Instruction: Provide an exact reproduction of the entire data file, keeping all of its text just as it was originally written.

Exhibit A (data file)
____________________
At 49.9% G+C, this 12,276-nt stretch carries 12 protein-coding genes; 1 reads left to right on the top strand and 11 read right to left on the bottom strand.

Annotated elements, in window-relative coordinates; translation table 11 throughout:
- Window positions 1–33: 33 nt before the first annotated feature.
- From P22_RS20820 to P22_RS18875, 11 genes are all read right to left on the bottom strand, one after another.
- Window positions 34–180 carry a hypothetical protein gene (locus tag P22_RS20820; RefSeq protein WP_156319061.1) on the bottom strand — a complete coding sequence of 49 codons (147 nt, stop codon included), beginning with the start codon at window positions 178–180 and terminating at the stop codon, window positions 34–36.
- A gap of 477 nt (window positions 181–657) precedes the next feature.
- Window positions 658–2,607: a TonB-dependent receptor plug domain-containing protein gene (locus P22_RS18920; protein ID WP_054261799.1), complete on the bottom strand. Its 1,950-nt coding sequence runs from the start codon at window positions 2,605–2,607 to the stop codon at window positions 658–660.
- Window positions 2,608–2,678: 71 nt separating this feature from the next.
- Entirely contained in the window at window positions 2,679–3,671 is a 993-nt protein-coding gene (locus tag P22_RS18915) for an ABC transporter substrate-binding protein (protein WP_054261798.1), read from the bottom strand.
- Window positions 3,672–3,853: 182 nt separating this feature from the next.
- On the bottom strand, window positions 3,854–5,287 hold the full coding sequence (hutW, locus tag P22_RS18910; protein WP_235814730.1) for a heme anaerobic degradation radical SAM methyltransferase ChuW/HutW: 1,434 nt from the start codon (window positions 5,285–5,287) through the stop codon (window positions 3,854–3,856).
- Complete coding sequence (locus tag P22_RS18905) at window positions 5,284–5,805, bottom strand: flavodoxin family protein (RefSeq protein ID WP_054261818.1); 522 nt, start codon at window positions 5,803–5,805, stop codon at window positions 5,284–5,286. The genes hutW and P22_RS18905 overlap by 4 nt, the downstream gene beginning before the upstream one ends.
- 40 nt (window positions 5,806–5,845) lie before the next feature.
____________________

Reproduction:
At 49.9% G+C, this 12,276-nt stretch carries 12 protein-coding genes; 1 reads left to right on the top strand and 11 read right to left on the bottom strand.

Annotated elements, in window-relative coordinates; translation table 11 throughout:
- Window positions 1–33: 33 nt before the first annotated feature.
- From P22_RS20820 to P22_RS18875, 11 genes are all read right to left on the bottom strand, one after another.
- Window positions 34–180 carry a hypothetical protein gene (locus tag P22_RS20820; RefSeq protein WP_156319061.1) on the bottom strand — a complete coding sequence of 49 codons (147 nt, stop codon included), beginning with the start codon at window positions 178–180 and terminating at the stop codon, window positions 34–36.
- A gap of 477 nt (window positions 181–657) precedes the next feature.
- Window positions 658–2,607: a TonB-dependent receptor plug domain-containing protein gene (locus P22_RS18920; protein ID WP_054261799.1), complete on the bottom strand. Its 1,950-nt coding sequence runs from the start codon at window positions 2,605–2,607 to the stop codon at window positions 658–660.
- Window positions 2,608–2,678: 71 nt separating this feature from the next.
- Entirely contained in the window at window positions 2,679–3,671 is a 993-nt protein-coding gene (locus tag P22_RS18915) for an ABC transporter substrate-binding protein (protein WP_054261798.1), read from the bottom strand.
- Window positions 3,672–3,853: 182 nt separating this feature from the next.
- On the bottom strand, window positions 3,854–5,287 hold the full coding sequence (hutW, locus tag P22_RS18910; protein WP_235814730.1) for a heme anaerobic degradation radical SAM methyltransferase ChuW/HutW: 1,434 nt from the start codon (window positions 5,285–5,287) through the stop codon (window positions 3,854–3,856).
- Complete coding sequence (locus tag P22_RS18905) at window positions 5,284–5,805, bottom strand: flavodoxin family protein (RefSeq protein ID WP_054261818.1); 522 nt, start codon at window positions 5,803–5,805, stop codon at window positions 5,284–5,286. The genes hutW and P22_RS18905 overlap by 4 nt, the downstream gene beginning before the upstream one ends.
- 40 nt (window positions 5,806–5,845) lie before the next feature.